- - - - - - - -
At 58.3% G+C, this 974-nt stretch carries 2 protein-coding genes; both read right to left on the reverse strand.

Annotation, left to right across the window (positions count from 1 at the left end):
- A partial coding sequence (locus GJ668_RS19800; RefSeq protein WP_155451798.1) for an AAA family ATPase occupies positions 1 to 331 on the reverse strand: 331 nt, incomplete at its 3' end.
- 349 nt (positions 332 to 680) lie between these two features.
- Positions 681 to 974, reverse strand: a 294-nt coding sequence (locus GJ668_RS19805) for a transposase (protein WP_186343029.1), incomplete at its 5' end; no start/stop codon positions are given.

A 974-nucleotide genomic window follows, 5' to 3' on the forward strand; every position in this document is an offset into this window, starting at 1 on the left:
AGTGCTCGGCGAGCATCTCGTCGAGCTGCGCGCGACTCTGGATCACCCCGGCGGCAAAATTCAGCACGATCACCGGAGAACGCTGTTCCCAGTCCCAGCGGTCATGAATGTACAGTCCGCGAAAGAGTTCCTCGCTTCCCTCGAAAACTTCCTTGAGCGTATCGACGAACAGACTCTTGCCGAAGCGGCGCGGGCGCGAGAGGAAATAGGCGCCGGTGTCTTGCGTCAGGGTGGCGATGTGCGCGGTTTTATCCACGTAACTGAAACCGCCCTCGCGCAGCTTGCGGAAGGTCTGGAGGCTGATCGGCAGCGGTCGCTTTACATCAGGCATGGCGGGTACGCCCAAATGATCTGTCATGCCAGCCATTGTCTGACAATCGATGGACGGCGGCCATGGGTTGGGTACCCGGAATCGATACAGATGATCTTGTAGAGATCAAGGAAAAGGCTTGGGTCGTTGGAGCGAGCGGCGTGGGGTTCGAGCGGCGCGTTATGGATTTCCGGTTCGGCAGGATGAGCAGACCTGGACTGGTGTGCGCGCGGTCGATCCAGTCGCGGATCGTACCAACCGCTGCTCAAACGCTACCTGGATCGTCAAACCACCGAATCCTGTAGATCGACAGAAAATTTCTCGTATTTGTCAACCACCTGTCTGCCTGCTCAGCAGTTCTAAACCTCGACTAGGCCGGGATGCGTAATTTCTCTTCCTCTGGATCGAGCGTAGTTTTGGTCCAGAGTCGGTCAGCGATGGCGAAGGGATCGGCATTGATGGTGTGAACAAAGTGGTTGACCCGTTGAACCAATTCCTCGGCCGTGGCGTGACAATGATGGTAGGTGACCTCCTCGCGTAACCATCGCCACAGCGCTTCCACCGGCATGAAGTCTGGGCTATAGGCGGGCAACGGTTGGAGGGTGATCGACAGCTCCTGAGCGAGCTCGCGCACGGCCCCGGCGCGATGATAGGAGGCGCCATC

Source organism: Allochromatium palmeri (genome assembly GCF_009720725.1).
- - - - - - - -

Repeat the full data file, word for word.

At 58.3% G+C, this 974-nt stretch carries 2 protein-coding genes; both read right to left on the reverse strand.

Annotation, left to right across the window (positions count from 1 at the left end):
- A partial coding sequence (locus GJ668_RS19800; RefSeq protein WP_155451798.1) for an AAA family ATPase occupies positions 1 to 331 on the reverse strand: 331 nt, incomplete at its 3' end.
- 349 nt (positions 332 to 680) lie between these two features.
- Positions 681 to 974, reverse strand: a 294-nt coding sequence (locus GJ668_RS19805) for a transposase (protein WP_186343029.1), incomplete at its 5' end; no start/stop codon positions are given.

A 974-nucleotide genomic window follows, 5' to 3' on the forward strand; every position in this document is an offset into this window, starting at 1 on the left:
AGTGCTCGGCGAGCATCTCGTCGAGCTGCGCGCGACTCTGGATCACCCCGGCGGCAAAATTCAGCACGATCACCGGAGAACGCTGTTCCCAGTCCCAGCGGTCATGAATGTACAGTCCGCGAAAGAGTTCCTCGCTTCCCTCGAAAACTTCCTTGAGCGTATCGACGAACAGACTCTTGCCGAAGCGGCGCGGGCGCGAGAGGAAATAGGCGCCGGTGTCTTGCGTCAGGGTGGCGATGTGCGCGGTTTTATCCACGTAACTGAAACCGCCCTCGCGCAGCTTGCGGAAGGTCTGGAGGCTGATCGGCAGCGGTCGCTTTACATCAGGCATGGCGGGTACGCCCAAATGATCTGTCATGCCAGCCATTGTCTGACAATCGATGGACGGCGGCCATGGGTTGGGTACCCGGAATCGATACAGATGATCTTGTAGAGATCAAGGAAAAGGCTTGGGTCGTTGGAGCGAGCGGCGTGGGGTTCGAGCGGCGCGTTATGGATTTCCGGTTCGGCAGGATGAGCAGACCTGGACTGGTGTGCGCGCGGTCGATCCAGTCGCGGATCGTACCAACCGCTGCTCAAACGCTACCTGGATCGTCAAACCACCGAATCCTGTAGATCGACAGAAAATTTCTCGTATTTGTCAACCACCTGTCTGCCTGCTCAGCAGTTCTAAACCTCGACTAGGCCGGGATGCGTAATTTCTCTTCCTCTGGATCGAGCGTAGTTTTGGTCCAGAGTCGGTCAGCGATGGCGAAGGGATCGGCATTGATGGTGTGAACAAAGTGGTTGACCCGTTGAACCAATTCCTCGGCCGTGGCGTGACAATGATGGTAGGTGACCTCCTCGCGTAACCATCGCCACAGCGCTTCCACCGGCATGAAGTCTGGGCTATAGGCGGGCAACGGTTGGAGGGTGATCGACAGCTCCTGAGCGAGCTCGCGCACGGCCCCGGCGCGATGATAGGAGGCGCCATC

Source organism: Allochromatium palmeri (genome assembly GCF_009720725.1).